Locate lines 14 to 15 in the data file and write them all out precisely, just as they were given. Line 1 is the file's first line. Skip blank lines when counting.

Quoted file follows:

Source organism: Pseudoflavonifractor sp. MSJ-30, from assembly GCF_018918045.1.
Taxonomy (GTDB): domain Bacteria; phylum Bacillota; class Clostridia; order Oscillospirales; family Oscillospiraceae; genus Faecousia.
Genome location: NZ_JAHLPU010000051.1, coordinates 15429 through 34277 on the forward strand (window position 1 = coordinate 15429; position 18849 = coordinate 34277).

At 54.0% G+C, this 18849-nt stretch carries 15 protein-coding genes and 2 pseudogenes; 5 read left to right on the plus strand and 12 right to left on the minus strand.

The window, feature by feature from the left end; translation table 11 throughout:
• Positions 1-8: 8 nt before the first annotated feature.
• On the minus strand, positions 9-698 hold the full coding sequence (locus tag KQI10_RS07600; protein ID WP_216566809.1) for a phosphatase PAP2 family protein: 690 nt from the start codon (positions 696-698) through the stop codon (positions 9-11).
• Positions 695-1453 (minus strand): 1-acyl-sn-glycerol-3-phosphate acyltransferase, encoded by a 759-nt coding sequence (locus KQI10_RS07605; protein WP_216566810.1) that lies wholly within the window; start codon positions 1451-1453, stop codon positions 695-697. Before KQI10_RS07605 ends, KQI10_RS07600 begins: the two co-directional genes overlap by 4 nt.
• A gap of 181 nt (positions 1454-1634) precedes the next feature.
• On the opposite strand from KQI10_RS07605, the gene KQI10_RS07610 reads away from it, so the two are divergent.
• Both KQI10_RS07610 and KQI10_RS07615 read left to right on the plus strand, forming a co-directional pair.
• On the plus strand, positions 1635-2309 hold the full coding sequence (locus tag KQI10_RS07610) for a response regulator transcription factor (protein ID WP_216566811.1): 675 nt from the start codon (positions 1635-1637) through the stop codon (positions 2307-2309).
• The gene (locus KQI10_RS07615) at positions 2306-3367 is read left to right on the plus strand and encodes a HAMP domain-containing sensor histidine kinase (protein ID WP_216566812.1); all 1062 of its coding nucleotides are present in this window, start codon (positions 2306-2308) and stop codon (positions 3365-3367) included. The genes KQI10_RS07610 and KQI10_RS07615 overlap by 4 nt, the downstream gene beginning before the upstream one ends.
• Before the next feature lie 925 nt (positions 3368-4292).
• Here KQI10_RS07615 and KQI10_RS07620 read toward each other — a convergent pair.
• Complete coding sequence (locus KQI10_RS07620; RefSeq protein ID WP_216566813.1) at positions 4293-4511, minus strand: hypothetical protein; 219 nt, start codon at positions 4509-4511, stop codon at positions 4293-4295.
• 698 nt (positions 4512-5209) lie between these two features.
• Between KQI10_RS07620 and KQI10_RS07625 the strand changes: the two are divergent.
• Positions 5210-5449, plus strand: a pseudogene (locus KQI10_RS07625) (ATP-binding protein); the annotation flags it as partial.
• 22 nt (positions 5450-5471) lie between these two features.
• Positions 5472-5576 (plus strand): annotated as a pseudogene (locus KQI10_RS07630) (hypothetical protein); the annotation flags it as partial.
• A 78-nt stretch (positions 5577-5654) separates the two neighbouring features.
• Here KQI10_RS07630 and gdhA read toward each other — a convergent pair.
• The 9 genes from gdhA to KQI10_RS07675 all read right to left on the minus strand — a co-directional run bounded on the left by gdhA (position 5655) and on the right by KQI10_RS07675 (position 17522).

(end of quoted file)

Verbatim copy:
• Before the next feature lie 925 nt (positions 3368-4292).
• Here KQI10_RS07615 and KQI10_RS07620 read toward each other — a convergent pair.